Patagonia founder donates company to fight climate change


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Emily Shafer, News Editor

Patagonia founder Yvon Chouinard, whose company’s estimated net worth is $1.5 billion as of 2022, has rescinded his billionaire status by transferring his company’s ownership to a nonprofit organization and trust fund in an open letter released on Sept. 14.

The nonprofit, the Holdfast Collective, will now own 98 percent of the company and stock, while The Patagonia Purpose Trust will own 2 percent. To run the trust, the Chouinard family will elect leaders to a board of directors to oversee its functions.

A known environmentalist and adventurer, Chouinard, has donated one percent of the profits from Patagonia to environmental organizations in the past and will continue to do so with this transition to a nonprofit. The popular outdoor clothing brand will also use the Holdfast Collective to “fight environmental crises, protect nature and biodiversity and support thriving communities,” according to The Nonprofit Times.

This year alone, Patagonia has donated $50 million to the Holdfast Collective and has plans to donate another $100 million by the end of the year.

Chouinard had thought of selling the company and donating the profits but was concerned that changing the leadership to a new owner would compromise the ideals they built the company on. In a blog post, he wrote that he could have also taken the company public but that it was not a viable option because “even public companies with good intentions are under too much pressure to create short-term gain at the expense of long-term vitality and responsibility… Truth be told, there were no good options available. So, we created our own.”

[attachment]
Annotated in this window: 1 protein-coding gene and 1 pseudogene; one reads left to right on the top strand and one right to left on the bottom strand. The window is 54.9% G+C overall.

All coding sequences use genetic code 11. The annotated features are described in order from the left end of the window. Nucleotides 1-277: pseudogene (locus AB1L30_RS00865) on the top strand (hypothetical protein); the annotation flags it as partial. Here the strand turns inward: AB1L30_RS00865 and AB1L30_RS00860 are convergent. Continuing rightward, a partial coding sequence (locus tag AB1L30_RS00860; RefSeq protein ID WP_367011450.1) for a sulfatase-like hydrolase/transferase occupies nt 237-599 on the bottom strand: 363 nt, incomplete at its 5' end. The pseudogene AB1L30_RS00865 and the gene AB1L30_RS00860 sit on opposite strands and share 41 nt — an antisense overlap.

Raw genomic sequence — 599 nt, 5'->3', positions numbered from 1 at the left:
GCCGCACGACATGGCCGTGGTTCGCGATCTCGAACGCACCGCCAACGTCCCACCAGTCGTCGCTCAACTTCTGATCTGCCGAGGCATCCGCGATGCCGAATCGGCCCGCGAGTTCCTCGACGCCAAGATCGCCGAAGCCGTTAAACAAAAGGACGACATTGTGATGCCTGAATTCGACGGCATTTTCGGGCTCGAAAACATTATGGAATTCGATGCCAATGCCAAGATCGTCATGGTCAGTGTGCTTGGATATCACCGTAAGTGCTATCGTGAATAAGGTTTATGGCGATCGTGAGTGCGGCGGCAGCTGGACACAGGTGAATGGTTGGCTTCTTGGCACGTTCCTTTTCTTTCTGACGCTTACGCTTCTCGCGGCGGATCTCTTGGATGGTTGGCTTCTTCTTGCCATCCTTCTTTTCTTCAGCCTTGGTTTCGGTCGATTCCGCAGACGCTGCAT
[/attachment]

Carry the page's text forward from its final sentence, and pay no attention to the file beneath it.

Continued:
Chouinard also discussed how he never wanted a business in the first place, but now that he has one and has donated it to a nonprofit and trust, he is relieved and certain it will continue on the path he initially wanted, even after he is gone. 

Some people are criticizing the company’s move, saying that they are using this transition to evade paying taxes in the future, but it’s important to note that they did not receive a tax deduction for donating shares of their company.

Others are stunned by the generosity and philanthropic values the family must have to give up their billionaire status, while other billionaires “give only a tiny fraction of their net worth away every year,” David Callahan said in an interview with The New York Times.

Most people, however, are not surprised by his decision, given he is known for driving a beat-up Subaru, wearing old clothes and not owning a cell phone or computer. Chouinard is far from a traditional billionaire and even more so now that he will not be profiting off of the company anymore.